You know what makes me grumpy? All the Grumpy Old Men who appeared on the BBC TV series were younger than me, that's what makes me grumpy. Mutter, mutter....

The Grumpy Old Artist

The Grumpy Old Artist
Would YOU pose for this man???

Exhibition Poster

Exhibition Poster
Catterline Event, 2011

Oil Painting by Jim Tait

Oil Painting by Jim Tait
Helford River, Cornwall

Oil Painting by Jim Tait

Oil Painting by Jim Tait
Full-riggers "Georg Stage" and "Danmark"

Other Recent Works

Other Recent Works
Fordyce Castle and Village

Hay's Dock, Lerwick

Shetland-model Boats at Burravoe, Yell

Tall Ships Seascape

The Tour Boat "Dunter III", with Gannets, off Noss

The "Karen Ann II" entering Fraserburgh harbour

Summer Evening, Boyndie Bay

1930s Lerwick Harbour

Johnshaven Harbour

"Seabourn Legend"

Greeting Cards!

Greeting Cards!
Now Available in Packs of Five or in Assorted Sets of Four

Sunday, 25 March 2012


Yesterday, as Shetland was shrouded in thick fog, which is still persisting as I write this, my sister Mary and I joined the rest of the mourners at the funeral of our first cousin Jeemie Nicolson.  About 150 people gathered in the Scalloway Hall for this occasion, which was more enjoyable than most funerals I've attended.  True, there were a few tears, but the singing was excellent, led by the North Ness Boys, with their mother Lorna playing the keyboard for the service.  We all gave Jeemie, who had been so able physically and intellectually for most of his life, but had been largely absent in mind for the last few years, a rousing send-off as he embarked on his last voyage.

My memories of him will always be of a very able and talented man.  I recall, as a boy, looking at his photographic slide-show of Sierra Leone, where he had been working as a mine geologist during happier times for that country in the 1960s.  Later, when he took a share in acquiring Shetland's first purpose-built pelagic purse-seiner (the "Wave Crest", built in 1969), I used to go for trips to the herring fishing with her.  How I enjoyed these overnight trips in pursuit of the shoals of herring. Slightly physically disabled, I would complete my day's work at the Bank of Scotland and, still in my bank suit, I would go aboard the boat for another adventure.  I would witness the spectacle of two or three shots of herring being found, ensnared and brought aboard, and be back in Lerwick in time to start another shift at the bank in the morning.  Happy days indeed!  Later, Jeemie sold his share in the boat and began a new career as a successful author, columnist and editor.  Then disability took possession of his mind, as it has taken many another brilliant one, but at least his writings remain as living testimony of his ability, for all the world to see.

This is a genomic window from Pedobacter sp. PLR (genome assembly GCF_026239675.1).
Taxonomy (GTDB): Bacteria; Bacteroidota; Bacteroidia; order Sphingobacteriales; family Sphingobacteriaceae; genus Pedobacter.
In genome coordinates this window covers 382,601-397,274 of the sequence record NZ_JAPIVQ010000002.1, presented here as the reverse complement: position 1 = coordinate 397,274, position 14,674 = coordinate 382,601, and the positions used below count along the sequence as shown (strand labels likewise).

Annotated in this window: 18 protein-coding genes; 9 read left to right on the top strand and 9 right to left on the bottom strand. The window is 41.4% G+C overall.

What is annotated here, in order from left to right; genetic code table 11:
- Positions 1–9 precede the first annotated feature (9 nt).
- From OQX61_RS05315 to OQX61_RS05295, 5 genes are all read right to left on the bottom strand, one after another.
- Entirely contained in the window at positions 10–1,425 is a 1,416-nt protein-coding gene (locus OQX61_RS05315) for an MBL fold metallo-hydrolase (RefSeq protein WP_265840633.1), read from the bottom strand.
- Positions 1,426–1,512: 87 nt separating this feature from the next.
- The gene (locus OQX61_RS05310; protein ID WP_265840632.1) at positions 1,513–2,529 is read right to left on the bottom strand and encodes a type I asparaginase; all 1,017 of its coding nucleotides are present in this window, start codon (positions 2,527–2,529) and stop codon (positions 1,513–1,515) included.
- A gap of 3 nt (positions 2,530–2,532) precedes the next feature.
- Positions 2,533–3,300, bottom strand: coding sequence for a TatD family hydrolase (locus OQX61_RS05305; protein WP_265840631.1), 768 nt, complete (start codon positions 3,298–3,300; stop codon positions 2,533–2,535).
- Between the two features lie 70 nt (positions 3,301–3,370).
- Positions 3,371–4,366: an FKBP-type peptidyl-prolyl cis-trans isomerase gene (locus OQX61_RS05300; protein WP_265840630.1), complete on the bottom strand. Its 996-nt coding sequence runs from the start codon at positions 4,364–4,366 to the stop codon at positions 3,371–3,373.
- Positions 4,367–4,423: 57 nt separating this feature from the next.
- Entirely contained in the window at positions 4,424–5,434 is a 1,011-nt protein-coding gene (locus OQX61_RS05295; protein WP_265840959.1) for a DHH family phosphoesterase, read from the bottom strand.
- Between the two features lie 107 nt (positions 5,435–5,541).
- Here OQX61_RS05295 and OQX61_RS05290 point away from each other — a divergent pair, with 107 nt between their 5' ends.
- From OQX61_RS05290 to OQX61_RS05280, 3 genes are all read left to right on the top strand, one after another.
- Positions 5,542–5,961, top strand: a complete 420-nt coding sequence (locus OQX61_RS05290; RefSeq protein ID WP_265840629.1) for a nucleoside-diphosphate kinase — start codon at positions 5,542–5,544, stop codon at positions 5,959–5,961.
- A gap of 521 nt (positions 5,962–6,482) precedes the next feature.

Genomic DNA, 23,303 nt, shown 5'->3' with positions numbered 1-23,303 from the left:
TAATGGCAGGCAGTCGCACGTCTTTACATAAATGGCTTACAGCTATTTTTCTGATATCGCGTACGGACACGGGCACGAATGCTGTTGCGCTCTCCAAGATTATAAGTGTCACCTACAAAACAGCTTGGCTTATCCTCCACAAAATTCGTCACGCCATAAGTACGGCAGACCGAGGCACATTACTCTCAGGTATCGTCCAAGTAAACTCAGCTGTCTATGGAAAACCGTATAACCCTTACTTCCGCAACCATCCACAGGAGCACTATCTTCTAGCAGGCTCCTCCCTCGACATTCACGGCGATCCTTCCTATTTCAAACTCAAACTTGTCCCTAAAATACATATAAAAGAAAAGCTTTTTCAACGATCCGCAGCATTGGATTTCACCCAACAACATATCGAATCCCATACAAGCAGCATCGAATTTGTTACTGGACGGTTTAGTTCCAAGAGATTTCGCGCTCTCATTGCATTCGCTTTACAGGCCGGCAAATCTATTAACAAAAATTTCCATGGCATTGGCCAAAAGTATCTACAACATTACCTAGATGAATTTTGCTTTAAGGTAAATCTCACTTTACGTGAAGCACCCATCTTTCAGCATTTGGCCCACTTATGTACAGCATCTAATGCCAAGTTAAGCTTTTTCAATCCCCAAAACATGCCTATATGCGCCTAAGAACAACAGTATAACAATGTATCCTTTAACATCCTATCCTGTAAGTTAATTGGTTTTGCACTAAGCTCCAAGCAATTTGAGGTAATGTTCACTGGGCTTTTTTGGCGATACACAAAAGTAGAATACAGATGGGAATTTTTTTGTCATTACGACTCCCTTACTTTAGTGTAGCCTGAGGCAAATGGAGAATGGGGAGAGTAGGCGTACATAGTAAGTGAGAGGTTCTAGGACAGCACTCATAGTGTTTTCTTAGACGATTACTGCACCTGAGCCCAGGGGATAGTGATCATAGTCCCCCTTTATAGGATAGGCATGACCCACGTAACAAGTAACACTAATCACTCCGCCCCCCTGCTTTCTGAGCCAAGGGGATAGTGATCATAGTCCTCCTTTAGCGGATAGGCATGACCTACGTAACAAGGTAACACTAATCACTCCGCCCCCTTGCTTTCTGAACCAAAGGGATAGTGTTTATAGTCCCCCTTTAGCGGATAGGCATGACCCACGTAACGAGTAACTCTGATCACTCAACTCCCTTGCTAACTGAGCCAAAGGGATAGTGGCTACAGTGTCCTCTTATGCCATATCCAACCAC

Disability, whether in mind or body, is a subject fairly close to my heart.  I had to remain seated for the whole of yesterday's service, as the hall seats were too low for me to get up quickly enough to stand for the entrance of the cortege and the hymn-singing.  Someone in the row behind me (to whom I owe a debt of gratitude), along with Mary, lent the necessary assistance to get me on my feet again at the end of the proceedings.  Disability is socially embarrassing!

My brother and my nephew still smile when they think of our niece's (or cousin's, in the case of our nephew!) wedding in the Long Room at Busta House, Brae, in late February of last year.  They sat either side of me at the ceremony, and grabbed an arm each every time we were called to stand - it was so well done, I think that no-one noticed it was happening!  Regrettably, neither of them could make it to Shetland for yesterday's service - despatches tend to be more difficult to plan for than matches.